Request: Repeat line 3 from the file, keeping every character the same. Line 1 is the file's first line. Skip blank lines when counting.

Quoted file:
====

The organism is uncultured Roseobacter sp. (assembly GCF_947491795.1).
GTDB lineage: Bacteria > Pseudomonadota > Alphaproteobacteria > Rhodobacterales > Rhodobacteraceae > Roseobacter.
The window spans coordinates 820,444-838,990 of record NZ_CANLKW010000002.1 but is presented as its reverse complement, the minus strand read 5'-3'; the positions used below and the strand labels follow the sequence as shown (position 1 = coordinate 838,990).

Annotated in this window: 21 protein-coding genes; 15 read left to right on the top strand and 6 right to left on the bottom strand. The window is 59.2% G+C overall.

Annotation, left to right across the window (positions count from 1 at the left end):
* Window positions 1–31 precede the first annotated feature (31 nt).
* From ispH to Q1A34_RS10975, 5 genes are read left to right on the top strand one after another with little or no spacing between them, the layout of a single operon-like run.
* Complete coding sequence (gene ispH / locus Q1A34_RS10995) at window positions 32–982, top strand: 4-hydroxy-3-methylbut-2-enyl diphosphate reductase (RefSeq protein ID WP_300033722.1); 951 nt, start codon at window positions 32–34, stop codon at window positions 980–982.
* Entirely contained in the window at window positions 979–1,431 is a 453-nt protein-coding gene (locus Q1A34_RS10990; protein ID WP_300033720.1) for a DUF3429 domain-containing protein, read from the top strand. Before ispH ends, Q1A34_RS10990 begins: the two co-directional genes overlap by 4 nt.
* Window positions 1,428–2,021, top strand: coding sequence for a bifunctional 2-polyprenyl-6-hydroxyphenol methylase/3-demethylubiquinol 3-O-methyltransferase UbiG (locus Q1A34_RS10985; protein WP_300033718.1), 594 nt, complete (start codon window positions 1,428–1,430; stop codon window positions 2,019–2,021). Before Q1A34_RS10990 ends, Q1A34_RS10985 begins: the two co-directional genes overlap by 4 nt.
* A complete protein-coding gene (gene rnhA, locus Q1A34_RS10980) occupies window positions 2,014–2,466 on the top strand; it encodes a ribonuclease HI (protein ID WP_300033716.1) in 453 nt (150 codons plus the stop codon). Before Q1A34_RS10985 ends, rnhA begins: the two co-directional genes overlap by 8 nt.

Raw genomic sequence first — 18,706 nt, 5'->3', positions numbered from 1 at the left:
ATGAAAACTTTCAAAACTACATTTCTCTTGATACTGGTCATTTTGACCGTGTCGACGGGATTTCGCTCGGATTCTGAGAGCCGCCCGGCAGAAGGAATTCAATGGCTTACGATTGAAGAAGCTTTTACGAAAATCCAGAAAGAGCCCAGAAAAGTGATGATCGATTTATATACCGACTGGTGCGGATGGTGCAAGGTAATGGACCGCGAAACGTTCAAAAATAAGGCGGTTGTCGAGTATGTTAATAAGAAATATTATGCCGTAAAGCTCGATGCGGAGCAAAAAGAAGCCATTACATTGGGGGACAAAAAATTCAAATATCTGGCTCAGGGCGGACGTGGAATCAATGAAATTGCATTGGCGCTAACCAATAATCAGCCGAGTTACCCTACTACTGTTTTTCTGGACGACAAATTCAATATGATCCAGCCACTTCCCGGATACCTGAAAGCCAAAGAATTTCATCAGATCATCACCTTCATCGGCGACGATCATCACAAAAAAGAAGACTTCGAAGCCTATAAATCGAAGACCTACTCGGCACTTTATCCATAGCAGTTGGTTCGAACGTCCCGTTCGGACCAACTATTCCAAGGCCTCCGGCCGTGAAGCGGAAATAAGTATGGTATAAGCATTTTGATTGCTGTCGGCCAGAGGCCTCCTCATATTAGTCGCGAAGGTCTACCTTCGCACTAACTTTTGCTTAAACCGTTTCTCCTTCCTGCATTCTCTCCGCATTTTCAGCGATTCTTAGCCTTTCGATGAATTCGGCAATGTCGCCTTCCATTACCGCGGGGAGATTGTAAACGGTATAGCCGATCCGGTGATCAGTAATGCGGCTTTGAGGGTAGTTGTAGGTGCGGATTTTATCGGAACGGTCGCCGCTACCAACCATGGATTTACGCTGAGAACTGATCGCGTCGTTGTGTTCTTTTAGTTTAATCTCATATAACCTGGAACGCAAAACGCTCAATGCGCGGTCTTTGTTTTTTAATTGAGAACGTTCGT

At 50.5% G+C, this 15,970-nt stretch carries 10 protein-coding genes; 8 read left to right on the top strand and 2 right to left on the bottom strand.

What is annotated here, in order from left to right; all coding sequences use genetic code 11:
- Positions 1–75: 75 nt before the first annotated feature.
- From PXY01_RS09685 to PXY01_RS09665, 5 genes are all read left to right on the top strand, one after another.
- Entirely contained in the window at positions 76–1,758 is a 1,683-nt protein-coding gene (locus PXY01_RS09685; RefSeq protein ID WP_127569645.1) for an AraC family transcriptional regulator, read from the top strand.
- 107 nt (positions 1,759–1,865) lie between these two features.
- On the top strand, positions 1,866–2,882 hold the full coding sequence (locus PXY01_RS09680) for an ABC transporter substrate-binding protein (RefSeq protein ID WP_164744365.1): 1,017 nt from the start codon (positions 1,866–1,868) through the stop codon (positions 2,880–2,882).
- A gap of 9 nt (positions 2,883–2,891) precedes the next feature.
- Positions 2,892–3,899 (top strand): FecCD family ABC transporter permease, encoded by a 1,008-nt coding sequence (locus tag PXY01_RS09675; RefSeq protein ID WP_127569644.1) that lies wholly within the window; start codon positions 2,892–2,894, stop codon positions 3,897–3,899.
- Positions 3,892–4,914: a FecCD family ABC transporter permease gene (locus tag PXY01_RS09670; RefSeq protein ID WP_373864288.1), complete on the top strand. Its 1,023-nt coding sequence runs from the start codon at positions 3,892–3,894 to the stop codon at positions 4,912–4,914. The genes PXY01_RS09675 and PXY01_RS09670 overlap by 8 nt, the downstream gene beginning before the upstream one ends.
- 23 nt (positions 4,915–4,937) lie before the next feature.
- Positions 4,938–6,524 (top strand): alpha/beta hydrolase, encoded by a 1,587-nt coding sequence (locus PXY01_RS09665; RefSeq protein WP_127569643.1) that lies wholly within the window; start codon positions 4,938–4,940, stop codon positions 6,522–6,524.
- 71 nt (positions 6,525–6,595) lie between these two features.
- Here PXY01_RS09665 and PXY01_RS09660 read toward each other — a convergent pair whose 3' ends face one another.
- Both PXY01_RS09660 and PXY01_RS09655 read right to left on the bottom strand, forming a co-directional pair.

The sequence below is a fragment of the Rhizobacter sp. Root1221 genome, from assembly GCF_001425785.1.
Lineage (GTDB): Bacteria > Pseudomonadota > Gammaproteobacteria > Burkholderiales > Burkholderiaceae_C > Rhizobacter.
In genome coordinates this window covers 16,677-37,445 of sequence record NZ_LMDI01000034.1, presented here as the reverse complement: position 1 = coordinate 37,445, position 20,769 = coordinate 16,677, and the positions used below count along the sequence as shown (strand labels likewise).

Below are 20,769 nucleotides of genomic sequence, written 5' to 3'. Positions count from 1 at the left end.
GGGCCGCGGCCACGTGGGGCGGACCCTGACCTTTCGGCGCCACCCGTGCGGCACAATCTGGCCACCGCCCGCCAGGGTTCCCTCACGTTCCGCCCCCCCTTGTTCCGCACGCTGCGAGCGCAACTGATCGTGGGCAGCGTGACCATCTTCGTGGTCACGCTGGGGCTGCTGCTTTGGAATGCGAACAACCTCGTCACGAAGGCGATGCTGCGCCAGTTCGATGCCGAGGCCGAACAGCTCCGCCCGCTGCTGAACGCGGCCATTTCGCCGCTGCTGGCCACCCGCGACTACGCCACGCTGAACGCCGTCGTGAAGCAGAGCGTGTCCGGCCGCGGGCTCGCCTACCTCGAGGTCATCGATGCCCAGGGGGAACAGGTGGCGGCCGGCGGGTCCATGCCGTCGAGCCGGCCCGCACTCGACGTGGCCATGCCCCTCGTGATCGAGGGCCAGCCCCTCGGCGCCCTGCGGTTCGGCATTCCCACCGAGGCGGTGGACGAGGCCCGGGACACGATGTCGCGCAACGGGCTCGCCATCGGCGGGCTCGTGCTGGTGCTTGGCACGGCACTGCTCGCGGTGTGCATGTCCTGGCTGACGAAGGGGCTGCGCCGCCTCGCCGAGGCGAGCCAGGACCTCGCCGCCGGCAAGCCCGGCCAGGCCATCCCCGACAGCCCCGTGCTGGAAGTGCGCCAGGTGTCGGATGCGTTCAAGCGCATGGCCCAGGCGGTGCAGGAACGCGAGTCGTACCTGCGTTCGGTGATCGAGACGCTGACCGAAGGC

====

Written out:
The window spans coordinates 820,444-838,990 of record NZ_CANLKW010000002.1 but is presented as its reverse complement, the minus strand read 5'-3'; the positions used below and the strand labels follow the sequence as shown (position 1 = coordinate 838,990).